Taxes are the key building blocks of societies. They pay for the vast array of public services that societies rely on, and that people living in poverty so badly need. But when tax dodging starves public services of funding, it’s women and girls who pay the highest price. Why? Let's take a look.
Campaigners march to Barclays headquarters in Lusaka, Zambia, to protest tax dodging.
Healthcare, education, childcare, water, sanitation, electricity, police, roads, street lighting - you name it - it's tax that makes (or should make) all these services possible.
Right now the global tax system is not working for women and it is making the world more unequal.
Tax could help to fund better schools and hospitals, yet it is estimated that developing countries lose an estimated $200 billion a year to tax avoidance by big companies. To put that in perspective, it is more than they receive in international aid.
The lives of women living in poverty
Most of the poorest people in the world are women and children. This is no coincidence. Men still dominate positions of power, whether in local communities or international institutions, leading to discrimination against women and placing less value on their time, their work and their voices. Women are less likely to have a paid job and girls are less likely to be allowed to go to school.
As a result, women have to take on the vast burden of unpaid care - walking hours for water and carrying back heavy containers; preparing food on an open stove; and caring for the sick and the elderly. As well as having a devastating impact on their lives and their ability to re-shape the communities they live in, this means women are even more dependent on underfunded public services.
Who needs healthcare? Women and girls.
Childbirth means that women are far more likely to need life-saving healthcare than men. The appallingly high prevalence of violence against women globally, such as domestic violence, female genital mutilation, acid attacks and rape, also violates women’s sexual and reproductive health and rights. It means that women are at far higher risk of infections, STIs, HIV/AIDs, and complications from childbirth - all of which are potentially fatal without adequate medical care or treatment.
As women commonly bear the responsibility for care of children, the sick and the elderly, it’s also women who will be desperately seeking healthcare for the young and the vulnerable.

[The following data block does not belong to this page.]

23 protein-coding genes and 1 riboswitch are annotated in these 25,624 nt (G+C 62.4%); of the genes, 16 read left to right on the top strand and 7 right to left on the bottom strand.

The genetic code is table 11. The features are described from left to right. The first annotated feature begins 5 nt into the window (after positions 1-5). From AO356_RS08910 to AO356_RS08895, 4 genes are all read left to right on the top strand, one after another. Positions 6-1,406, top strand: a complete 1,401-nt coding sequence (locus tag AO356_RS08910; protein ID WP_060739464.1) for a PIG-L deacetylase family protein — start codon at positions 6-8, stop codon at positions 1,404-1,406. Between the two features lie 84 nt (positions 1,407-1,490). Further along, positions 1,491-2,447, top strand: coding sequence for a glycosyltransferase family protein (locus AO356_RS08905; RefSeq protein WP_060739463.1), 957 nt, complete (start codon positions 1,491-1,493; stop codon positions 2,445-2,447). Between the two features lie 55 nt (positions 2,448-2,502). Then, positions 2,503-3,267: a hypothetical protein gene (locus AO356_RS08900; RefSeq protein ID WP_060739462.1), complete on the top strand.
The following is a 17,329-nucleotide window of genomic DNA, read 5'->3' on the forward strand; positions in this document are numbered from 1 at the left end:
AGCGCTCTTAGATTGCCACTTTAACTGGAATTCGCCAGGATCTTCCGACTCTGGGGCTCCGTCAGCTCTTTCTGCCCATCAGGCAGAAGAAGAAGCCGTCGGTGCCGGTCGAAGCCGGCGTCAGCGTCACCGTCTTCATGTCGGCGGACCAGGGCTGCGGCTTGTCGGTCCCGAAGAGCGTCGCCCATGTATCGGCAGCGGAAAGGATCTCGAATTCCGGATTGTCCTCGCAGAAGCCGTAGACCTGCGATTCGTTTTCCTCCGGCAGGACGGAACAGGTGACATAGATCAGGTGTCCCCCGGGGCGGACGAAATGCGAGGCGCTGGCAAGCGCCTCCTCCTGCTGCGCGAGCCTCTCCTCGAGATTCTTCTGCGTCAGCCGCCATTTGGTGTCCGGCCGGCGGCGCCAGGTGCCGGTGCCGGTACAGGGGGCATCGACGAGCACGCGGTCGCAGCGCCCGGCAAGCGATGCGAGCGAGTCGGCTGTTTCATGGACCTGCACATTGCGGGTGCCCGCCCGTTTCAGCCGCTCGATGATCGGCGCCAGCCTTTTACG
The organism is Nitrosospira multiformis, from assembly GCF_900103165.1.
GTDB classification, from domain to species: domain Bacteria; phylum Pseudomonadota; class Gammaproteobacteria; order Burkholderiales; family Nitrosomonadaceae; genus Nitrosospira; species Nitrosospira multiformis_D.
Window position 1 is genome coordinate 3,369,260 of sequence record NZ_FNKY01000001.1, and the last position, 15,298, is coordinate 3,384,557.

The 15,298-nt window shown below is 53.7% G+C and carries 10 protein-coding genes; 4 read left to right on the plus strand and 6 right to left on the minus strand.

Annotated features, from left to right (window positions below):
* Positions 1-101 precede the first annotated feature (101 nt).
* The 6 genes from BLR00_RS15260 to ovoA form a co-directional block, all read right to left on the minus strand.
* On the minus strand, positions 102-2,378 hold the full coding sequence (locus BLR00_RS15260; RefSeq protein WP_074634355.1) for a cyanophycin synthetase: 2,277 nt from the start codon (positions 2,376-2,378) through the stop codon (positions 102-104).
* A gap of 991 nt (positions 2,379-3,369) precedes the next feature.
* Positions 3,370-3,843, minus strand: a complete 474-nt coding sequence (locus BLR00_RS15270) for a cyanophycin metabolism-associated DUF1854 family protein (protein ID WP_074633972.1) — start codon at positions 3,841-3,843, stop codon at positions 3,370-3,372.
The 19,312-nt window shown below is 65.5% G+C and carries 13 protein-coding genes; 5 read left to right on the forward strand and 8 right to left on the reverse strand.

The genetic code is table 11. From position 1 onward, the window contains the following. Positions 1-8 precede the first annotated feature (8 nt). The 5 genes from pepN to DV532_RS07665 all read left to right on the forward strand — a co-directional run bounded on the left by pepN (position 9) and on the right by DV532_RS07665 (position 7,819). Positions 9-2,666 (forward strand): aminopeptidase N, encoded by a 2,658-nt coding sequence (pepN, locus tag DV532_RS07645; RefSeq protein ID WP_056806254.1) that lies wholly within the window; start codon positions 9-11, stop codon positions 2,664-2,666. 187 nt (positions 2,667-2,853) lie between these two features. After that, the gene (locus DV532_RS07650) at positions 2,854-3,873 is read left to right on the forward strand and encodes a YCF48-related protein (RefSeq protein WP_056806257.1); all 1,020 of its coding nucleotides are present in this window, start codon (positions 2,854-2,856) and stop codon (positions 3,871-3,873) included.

Kenya has some of the highest maternal and child mortality rates in the world, with one in 20 children dying before their fifth birthday. Millicent Ouma is head nurse and director of a clinic in Kibera slum, Nairobi. People here rely on clinics as there are no public hospitals in Kibera.
"Kibera is totally neglected in terms of public service. The government do not collect enough taxes and therefore they have to prioritise where to spend money. The shantytowns are some of the losers – we lack everything in terms of health service. We do our best at my clinic, but we need more resources."
If companies paid a fair amount of tax, more could be invested in good quality hospitals, more doctors and nurses and cheaper services that would save lives and improve the health of women and girls.
The government do not collect enough taxes and therefore they have to prioritise where to spend money.
Who needs education? Women and girls.
Education is key to women’s empowerment, to being able to engage in decision-making in society, to challenge gender discrimination and to get a decent job. A child born to a literate mother is 50 per cent less likely to die before the age of five. Every extra year of education is estimated to increase a girl’s earning power by up to 20 per cent. Girls who have completed seven years of education will marry on average five years later than uneducated girls.
Increasingly more and more communities are recognising the importance of sending their daughters to school, but if fees are expensive – it is often girls’ education that is sacrificed. Lengondwe lives in Chiozga village in Malawi and has four children. She really wants them all to go to school, but she can only afford to send one.
Lengondwe says, "I really want all my children to be in school and get educated so they will be able to support themselves. I also worry that [if they don't go to school] they will be forced to get married early and will still be dependent on other people. If they delay their marriages, it means they will stay in education and can have delayed pregnancies and get better jobs."
For girls who are in school, many are not getting a quality education due to the shocking lack of resources. Rosemary Mpapa is a student at Ndege School in Zambia. The school is very basic and resources are scarce. Many children don’t have desks and students struggle to focus in such a poor learning environment.
“The classrooms are very small and we sit three to four at each table that is made for only two people," Rosemary says. "We are 55 students in my class. I want the Government to help the poor instead of putting the rich first. I know they don’t have enough money, but they should put the children and the sick first with the little they have.”